On Monday, about 1,000 people, most of them young women, lined up at a New York City theater for a poetry reading by Rupi Kaur. Giant fake sunflowers outside made a safe space for guests to pose for Instagram in their hijabs, baseball caps, pantsuits, combat boots and cocktail dresses.

New Books

Civil Twilight: Poems by Jeffrey Schultz 
[Paperback] Ecco, 104 pp., $15.99

Jeffrey Schultz brings his distinct voice to bear on the stuff of twenty-first-century America—languishing FOIA requests, graffiti-covered city walls, the violent machinery of the state—without abandoning hope that the language of poetry might transport us to some better and as-yet-unimaginable world. Turning a call to be “civil” on its head, this collection nudges the reader toward revolution.

Let's All Die Happy by Erin Adair-Hodges
[Paperback] University of Pittsburgh Press, 112 pp., $15.95

“With ‘a tube sock of doom’ and ‘lifeboats with lions,’ Erin Adair-Hodges uses a searing wit and a boundless reservoir of heart to expertly navigate the complexities of family histories and American anxieties. This is stunning debut collection. Always urgent, nuanced and deeply felt, Let’s All Die Happy has something important to show us about being alive.”—Matthew Olzmann

Rift of Light by William Logan 
[Paperback] Penguin Books, 112 pp., $18.00 

William Logan is widely admired as one of our foremost masters of free verse as well as formal poetry; his classical verve conjures up the past within the present and the foreshadowings of the present within the past.  In their sculptural turns, their pleasure in the glimmerings of the sublime while rummaging around in the particular, the poems in Rift of Light, Logan's eleventh collection, are a master class of powerful feeling embedded in language. Ranging from Martin Luther to an abandoned crow, from a midwife toad to a small-town janitor, from actress Louise Brooks to Dürer's stag beetle, Logan shows an encyclopedic attention to the passing world.  Dry, witty, skeptical, these dark and acidic poems prove a constant and informing delight.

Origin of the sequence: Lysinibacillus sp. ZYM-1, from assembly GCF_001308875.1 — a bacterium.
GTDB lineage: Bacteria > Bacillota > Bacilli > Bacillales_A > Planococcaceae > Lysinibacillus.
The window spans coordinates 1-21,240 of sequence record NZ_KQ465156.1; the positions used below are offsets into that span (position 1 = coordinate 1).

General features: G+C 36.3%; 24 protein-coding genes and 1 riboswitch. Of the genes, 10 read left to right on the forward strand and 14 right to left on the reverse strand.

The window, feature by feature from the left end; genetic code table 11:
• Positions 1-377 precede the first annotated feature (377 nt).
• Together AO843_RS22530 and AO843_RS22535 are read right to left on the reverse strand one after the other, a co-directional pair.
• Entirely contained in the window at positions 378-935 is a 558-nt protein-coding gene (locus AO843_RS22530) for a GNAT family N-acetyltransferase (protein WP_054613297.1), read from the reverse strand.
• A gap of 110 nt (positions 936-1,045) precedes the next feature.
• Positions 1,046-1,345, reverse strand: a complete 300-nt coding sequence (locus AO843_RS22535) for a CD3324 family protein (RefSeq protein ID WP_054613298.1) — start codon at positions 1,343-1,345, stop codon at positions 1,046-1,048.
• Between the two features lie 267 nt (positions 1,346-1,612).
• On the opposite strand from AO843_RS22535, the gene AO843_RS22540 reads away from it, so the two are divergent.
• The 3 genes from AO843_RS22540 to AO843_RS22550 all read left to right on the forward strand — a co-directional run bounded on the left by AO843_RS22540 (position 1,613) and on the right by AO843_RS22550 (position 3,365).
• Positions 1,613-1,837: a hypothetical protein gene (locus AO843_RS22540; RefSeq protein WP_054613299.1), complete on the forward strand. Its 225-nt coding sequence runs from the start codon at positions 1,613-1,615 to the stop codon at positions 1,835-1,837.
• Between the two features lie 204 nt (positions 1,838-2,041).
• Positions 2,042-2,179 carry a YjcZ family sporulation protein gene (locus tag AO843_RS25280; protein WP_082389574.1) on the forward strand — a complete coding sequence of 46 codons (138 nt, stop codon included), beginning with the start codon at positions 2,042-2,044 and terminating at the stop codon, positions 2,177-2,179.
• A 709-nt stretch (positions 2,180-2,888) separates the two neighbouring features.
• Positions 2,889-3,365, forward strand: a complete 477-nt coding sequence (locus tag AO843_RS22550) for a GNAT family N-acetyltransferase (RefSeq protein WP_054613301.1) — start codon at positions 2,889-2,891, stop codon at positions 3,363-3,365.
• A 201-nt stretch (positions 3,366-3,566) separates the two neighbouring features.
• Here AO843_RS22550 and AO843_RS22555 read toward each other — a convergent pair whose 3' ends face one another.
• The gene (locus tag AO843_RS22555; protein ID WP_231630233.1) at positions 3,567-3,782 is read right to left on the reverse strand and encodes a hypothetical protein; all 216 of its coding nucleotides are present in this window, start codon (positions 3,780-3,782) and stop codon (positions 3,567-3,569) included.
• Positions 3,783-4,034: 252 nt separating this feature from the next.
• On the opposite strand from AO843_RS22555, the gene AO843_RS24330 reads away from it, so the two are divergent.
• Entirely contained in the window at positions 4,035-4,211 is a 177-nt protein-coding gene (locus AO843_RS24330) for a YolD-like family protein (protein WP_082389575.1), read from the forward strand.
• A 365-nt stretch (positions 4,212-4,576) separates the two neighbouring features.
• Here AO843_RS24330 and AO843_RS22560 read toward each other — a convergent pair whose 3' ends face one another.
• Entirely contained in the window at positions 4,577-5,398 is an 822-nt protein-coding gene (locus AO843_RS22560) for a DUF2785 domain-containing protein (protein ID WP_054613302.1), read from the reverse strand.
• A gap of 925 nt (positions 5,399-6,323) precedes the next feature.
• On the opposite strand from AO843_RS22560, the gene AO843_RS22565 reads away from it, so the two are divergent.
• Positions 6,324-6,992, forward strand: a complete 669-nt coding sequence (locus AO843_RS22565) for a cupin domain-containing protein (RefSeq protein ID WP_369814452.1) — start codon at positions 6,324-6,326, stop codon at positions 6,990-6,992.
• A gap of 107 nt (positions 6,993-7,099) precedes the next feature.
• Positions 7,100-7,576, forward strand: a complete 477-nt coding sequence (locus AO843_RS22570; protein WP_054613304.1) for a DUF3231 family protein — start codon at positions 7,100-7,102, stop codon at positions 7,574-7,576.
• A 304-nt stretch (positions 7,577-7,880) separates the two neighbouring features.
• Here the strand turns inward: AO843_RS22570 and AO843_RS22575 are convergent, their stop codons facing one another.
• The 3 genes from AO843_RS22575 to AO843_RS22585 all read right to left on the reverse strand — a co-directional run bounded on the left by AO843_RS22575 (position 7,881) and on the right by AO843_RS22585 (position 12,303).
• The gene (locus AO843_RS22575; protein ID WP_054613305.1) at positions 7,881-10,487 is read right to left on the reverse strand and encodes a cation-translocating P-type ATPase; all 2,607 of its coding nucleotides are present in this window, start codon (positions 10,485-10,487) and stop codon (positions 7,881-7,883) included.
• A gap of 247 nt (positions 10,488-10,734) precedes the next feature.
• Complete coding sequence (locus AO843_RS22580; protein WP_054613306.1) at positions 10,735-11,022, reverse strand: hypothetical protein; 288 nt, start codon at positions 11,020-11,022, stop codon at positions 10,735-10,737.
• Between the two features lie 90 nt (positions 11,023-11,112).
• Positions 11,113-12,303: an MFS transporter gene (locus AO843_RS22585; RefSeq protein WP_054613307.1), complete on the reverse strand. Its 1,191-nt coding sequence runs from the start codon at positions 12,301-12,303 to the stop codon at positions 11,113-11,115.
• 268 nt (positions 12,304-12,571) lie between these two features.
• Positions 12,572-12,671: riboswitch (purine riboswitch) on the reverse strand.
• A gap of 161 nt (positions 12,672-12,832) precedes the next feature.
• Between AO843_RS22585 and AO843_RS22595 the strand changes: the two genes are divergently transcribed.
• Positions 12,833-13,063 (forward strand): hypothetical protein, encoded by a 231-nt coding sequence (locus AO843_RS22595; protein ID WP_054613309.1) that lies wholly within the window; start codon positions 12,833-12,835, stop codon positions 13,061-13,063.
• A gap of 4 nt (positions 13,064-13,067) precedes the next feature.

Stumbling Blocks: Roman Poems by Karl Kirchwey
[Paperback] Triquarterly, 104 pp., $16.95

 

Through six earlier books Karl Kirchwey has rewarded readers with poems of great musicality, visual richness, and historical resonance. Stumbling Blocks: Roman Poems represents a culmination of his “formal mastery”—an honor often too loosely bestowed in contemporary American poetry, but one Kirchwey thoroughly earns.

Late Empire by Lisa Olstein 
[Paperback] Copper Canyon Press, 104 pp., $16.00 


In her fourth book―a gorgeous call-to-arms in the face of our current social and political conditions―Lisa Olstein employs her signature wit, wordplay, candor, and absurdity in poems that are her most personal―and political―to date. Like a brilliant dinner conversation that ranges from animated discussions of politics, philosophy, and religion to intimate considerations of motherhood, friendship, and eros, Olstein’s voice is immediately approachable yet uncomfortably at home in the American empire.

Correspondences

War Baby: The Amazing Story of Ocean Vuong, Former Refugee and Prize-winning Poet
by Claire Armitstead